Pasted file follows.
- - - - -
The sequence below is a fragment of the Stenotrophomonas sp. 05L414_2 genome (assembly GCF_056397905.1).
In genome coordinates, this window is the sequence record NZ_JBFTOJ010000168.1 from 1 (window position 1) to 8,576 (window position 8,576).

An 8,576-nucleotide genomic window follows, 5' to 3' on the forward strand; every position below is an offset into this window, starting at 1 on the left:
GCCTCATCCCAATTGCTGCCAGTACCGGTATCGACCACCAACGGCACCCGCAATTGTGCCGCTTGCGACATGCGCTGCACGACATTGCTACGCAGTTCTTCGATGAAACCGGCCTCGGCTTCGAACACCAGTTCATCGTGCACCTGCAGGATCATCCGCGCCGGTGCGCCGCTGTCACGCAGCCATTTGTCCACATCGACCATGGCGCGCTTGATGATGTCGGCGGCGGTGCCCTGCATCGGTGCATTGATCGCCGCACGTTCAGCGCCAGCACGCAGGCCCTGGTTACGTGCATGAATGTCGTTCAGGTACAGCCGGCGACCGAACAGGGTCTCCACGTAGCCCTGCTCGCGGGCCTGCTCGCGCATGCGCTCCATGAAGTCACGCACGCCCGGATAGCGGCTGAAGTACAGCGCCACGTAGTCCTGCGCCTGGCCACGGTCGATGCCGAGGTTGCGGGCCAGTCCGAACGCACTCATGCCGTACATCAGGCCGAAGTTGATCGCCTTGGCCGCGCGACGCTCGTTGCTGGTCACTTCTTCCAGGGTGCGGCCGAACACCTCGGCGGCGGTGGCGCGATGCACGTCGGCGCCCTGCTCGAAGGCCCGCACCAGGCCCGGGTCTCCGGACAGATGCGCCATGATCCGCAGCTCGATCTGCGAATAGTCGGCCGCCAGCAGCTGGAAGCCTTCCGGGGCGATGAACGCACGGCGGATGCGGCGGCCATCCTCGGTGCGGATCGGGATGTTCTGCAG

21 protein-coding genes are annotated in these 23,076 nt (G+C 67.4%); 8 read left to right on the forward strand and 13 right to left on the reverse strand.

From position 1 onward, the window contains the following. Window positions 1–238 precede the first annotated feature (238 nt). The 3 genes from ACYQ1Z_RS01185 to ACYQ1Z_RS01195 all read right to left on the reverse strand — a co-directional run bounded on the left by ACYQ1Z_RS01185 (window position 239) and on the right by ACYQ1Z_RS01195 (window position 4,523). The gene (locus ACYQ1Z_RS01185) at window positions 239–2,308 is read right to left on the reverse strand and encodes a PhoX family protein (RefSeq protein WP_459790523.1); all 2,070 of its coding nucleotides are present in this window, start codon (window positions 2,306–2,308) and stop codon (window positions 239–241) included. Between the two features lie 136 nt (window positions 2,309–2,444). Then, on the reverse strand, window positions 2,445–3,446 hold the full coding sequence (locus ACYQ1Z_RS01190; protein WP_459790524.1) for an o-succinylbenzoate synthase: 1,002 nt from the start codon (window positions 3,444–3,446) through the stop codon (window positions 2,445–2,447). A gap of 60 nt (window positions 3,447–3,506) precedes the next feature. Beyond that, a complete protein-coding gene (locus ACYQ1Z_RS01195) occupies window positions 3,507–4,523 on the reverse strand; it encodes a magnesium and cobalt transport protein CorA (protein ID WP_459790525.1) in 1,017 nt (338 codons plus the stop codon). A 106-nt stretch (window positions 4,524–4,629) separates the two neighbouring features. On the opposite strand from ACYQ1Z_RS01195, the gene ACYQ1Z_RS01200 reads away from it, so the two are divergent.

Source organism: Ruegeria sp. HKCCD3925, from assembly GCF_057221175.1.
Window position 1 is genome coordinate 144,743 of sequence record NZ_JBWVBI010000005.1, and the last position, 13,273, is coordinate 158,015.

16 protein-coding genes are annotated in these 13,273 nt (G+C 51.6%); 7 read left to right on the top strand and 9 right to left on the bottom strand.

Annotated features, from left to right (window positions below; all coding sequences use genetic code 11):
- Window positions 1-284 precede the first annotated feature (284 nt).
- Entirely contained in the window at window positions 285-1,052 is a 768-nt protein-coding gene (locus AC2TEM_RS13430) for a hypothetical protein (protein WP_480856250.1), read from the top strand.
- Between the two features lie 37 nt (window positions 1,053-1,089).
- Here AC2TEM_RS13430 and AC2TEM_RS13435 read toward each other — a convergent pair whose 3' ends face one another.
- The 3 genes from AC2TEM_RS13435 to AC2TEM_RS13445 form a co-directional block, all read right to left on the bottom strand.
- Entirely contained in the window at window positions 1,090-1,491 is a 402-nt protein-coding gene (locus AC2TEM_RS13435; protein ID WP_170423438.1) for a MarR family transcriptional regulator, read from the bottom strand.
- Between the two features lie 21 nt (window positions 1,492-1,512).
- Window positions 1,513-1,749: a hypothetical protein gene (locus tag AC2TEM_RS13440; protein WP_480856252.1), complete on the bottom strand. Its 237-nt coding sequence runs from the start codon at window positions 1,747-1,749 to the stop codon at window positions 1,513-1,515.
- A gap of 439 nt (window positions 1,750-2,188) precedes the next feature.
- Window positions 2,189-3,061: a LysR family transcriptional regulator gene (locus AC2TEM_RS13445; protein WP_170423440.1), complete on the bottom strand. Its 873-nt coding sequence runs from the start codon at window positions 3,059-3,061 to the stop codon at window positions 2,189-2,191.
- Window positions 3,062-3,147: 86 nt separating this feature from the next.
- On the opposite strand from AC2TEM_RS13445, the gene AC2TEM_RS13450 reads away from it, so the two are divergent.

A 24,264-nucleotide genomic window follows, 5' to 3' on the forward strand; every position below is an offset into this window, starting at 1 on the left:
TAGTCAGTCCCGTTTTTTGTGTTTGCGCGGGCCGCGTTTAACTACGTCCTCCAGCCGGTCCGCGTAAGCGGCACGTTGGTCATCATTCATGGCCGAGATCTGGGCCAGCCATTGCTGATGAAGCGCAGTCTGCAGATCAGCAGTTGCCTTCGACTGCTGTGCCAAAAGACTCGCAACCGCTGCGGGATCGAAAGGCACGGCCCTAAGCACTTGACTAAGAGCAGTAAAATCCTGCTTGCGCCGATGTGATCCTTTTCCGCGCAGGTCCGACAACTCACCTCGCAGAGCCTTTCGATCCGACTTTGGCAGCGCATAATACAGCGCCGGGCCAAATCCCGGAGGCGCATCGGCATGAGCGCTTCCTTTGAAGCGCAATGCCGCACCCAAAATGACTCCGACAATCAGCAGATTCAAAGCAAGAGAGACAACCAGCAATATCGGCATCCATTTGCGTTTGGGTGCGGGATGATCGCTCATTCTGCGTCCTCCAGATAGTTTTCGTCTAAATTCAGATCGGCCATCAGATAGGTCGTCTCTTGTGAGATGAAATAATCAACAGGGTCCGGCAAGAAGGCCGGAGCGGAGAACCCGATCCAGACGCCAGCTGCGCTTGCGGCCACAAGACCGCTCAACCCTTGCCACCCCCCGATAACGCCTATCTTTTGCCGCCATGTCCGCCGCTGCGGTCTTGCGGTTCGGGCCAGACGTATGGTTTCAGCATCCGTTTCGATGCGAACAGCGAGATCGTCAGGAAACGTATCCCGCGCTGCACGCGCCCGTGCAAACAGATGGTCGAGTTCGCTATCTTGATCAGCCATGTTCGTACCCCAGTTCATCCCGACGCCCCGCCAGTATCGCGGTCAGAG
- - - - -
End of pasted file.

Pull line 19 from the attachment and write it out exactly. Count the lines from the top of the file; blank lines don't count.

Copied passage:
- A gap of 439 nt (window positions 1,750-2,188) precedes the next feature.